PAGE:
Grassley commends tornado response
Senator Charles Grassley Thursday commended the response to Sunday’s tornado in Parkersburg, saying that all was being done that could be under the circumstances.
Grassley made his comments in his weekly radio interview with Michael Tidemann of the Estherville Daily News and Darin Svenson of KDEC Radio of Decorah.
Grassley said he toured the tornado area with Governor Chet Culver who had spoken with President Bush about the disaster. “He said he was going to do all he could under the law,” Grassley said of the president’s response.
Grassley said he had contacted federal emergency management Area 7 in Kansas City, Mo., and was informed that the National Guard was moving in to assist.
“As far as I know, the help that can come under law is coming.”
Grassley also addressed the issue of high gas and diesel prices, noting that CEOs from oil companies had appeared before a Senate committee last week. Essentially, the latest energy crisis hinges on “what can we control, what can’t we control,” Grassley said.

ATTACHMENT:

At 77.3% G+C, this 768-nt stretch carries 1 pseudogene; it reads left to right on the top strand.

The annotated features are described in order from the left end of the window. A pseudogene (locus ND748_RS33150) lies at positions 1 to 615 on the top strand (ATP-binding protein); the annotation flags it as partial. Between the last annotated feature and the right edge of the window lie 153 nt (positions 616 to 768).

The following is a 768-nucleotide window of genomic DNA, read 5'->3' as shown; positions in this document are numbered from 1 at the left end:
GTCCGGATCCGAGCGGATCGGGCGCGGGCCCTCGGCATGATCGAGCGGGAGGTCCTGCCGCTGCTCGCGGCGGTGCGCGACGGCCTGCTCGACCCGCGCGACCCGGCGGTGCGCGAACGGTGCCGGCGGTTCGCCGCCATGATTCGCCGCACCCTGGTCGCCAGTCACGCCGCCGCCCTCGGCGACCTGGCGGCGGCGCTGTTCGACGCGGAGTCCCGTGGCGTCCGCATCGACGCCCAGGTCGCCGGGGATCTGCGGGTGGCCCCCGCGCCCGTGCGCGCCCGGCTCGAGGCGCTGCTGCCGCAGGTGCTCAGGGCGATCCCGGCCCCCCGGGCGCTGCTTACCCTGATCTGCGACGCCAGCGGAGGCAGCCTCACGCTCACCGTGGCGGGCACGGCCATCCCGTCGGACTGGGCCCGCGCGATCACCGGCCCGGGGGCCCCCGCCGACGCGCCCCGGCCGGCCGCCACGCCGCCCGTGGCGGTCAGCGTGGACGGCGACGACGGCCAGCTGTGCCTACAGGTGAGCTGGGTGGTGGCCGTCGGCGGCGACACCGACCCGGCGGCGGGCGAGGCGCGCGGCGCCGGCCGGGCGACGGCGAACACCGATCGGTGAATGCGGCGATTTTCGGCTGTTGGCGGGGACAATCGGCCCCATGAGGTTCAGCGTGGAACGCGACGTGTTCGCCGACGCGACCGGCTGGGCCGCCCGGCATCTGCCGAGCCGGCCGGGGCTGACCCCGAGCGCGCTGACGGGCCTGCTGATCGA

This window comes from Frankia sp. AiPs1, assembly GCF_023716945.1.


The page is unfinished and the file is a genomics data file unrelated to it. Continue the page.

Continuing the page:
Grassley said petroleum costs represent 77 percent of the cost of a gallon of gas and that 15 percent of petroleum assets are controlled by private corporations with the rest controlled by governments around the world.
“The only thing that would be worse than high-priced energy would be no energy at all,” Grassley said.
The senator said he had voted for drilling in Alaska and the Outer Shelf and was a strong proponent for alternative energy as well as tax incentives for building fuel-cell cars.
As for the attack on ethanol as a culprit in the food-versus-fuel debate, Grassley said the Grocery Manufacturer’s Association of America needed a scapegoat to blame for higher prices and that the association had admitted that its motive was profit.
Regarding the Democratic presidential primary, Grassley said the public is learning more about Barack Obama than was known previously but admitted that Republican John McCain faces a tough race. “It’s still going to be an uphill battle for him,” Grassley said.
Grassley said much of the success for Republicans this fall in regaining House and Senate seats will be based on how the McCain campaign fares and how much McCain distances himself from President Bush.